What would you think if I told you that there are probably over 300 students in Kosciusko struggling with depression?
Well, according to a study done by the Centers for Disease Control and Prevention in 2010, Mississippi had the highest rate of depression in the entire United States. In their findings, nearly 15% of Mississippians had experienced depression during the past year.
Often times we read those stats and just gloss over them, but think about that for a minute. Fifteen percent of Mississippians experience depression. That would mean that in Attala County alone nearly 2,800 people experience some form of depression during the year.
Mental Health America, a non-profit that promotes mental health awareness, recently ranked the 50 states and the District of Columbia for their prevalence of mental health issues. In their findings, Mississippi ranked 50th, coming in only ahead of Nevada. This ranking factored in things such as access to mental health providers, prevalance of citizens with alcohol and substance abuse disorders, the number of citizens with a mental health disorder such as depression or anxiety, and other factors.
I didn’t know these stats when I moved to Mississippi back in 2009 as a part of the Teach for America program. In fact, having grown up in Michigan my entire life, I didn't know much about Mississippi at all when I began teaching algebra 1 at Greenwood High School. But after a couple years teaching, I grew to love Greenwood and now consider this my home. In 2013, I began working as a counselor here in Greenwood because I wanted to figure out a way that I could help impact this community. For the last five years, I’ve been meeting with clients from all around the Mississippi Delta as they work through the difficulties that come with living in a fallen world.
Counseling is a very private thing, and because of that there can be some misunderstandings about what counseling is like or when people even go to a counselor. I want this column to be a place where people can ask questions (anonymous, of course!) about issues about counseling and mental health. The scope of what people go to counseling for ranges vastly, from depression, anxiety, biopolar disorder and substance abuse addiction, to coping skills for stress, loneliness, work-related stress, marital and familial therapy, dealing with anger, grief and much more.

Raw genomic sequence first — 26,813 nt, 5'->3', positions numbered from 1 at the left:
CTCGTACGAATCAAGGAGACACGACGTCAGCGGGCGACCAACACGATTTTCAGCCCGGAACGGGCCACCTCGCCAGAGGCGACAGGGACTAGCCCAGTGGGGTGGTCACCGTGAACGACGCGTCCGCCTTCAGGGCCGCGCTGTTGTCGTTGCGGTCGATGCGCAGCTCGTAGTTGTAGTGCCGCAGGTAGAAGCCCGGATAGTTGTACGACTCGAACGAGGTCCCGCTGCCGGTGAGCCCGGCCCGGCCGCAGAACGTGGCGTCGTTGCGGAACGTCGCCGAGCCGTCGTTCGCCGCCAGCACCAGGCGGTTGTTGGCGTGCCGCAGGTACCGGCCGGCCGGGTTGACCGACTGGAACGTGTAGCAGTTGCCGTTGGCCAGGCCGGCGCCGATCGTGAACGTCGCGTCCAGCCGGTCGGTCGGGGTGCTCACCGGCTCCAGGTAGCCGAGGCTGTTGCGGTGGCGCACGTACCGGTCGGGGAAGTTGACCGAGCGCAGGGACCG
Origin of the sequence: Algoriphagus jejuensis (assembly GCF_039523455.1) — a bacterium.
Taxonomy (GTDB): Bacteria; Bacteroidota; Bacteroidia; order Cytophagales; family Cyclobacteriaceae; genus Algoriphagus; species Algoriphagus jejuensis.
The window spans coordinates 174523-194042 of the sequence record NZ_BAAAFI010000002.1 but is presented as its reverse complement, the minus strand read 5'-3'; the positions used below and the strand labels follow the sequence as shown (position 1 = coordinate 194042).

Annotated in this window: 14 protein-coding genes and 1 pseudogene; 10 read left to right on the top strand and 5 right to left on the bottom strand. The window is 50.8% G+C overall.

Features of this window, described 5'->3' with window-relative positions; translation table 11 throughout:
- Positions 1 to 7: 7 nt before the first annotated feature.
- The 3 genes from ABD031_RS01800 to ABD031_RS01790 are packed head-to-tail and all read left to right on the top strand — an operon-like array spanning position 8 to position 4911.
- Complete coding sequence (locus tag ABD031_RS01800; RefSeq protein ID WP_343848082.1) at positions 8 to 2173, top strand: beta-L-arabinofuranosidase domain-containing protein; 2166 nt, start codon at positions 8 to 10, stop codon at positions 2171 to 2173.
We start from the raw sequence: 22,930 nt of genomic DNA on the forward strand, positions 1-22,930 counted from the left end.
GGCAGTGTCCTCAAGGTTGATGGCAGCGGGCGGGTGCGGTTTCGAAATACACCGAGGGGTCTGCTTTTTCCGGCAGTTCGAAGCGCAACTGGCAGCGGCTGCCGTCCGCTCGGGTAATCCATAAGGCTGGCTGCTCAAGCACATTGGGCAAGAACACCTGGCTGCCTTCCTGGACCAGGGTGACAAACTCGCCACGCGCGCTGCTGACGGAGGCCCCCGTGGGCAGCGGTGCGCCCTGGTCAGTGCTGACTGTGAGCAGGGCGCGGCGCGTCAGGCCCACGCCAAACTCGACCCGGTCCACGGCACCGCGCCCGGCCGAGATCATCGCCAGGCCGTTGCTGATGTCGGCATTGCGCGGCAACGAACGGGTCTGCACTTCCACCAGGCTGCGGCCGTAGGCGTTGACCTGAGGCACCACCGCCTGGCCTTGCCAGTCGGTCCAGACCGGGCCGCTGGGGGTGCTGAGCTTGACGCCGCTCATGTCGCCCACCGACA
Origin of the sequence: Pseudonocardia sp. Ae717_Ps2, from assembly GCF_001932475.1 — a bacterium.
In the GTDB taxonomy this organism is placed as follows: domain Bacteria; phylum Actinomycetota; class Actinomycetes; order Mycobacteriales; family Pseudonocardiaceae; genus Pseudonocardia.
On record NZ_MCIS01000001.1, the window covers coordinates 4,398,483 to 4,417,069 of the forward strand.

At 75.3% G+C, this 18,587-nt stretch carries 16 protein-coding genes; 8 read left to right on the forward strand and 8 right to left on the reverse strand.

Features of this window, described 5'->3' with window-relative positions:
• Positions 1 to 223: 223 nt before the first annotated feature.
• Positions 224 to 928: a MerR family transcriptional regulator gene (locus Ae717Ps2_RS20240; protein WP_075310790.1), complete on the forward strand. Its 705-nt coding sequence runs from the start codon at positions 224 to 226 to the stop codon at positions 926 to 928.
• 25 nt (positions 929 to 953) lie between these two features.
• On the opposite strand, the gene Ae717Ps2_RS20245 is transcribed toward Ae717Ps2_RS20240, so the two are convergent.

And the truth is that many of us deal with those issues on a day-to-day basis. Maybe it’s feeling like you can’t get out of bed, or you’re overwhelmed with work. Or maybe you’re watching as your spouse, parent, child, friend or coworker struggles daily with depression or panic attacks. I hope that this column is a place where people can begin to see that they are not the only ones dealing with certain issues and learn some practical tips for how to approach mental health issues. In our country right now, mental health is quickly being recognized as not only an important thing, but a long-overlooked issue. We hear about it whenever there is another mass shooting or when we watch the news and hear about horrible crimes. More and more, celebrities are opening up about their struggles with depression, anxiety and other mental health issues.
So, I ask you to join me as I write about current mental health issues that affect our community. I plan to address some of the more common issues that counselors see as well as practical tidbits about how to deal with things like anxiety, depression or anger. I want to address some misconceptions about counseling and fears or stigmas related to it. I would like to give people a basic road map about common mental health issues, such as what exactly is depression or anxiety, how to know if you or a loved one is struggling with it, and what are things you can do to help someone with a mental health issue.
Too often we try to overlook these types of issues. We feel embarrassed about our struggles and think that we are the only ones with them. We feel alone and have convinced ourselves that no one would accept us if they really knew what we were going through. Reading this column probably won’t take away your grief, sadness or anger, but I hope that by writing this column, people with mental health issues can begin to see that they are not as alone as they think they are and that together we can all begin to take steps to help our community.
Mischa McCray is a licensed professional counselor and licensed marriage and family therapist in Greenwood. He can be reached at email@example.com.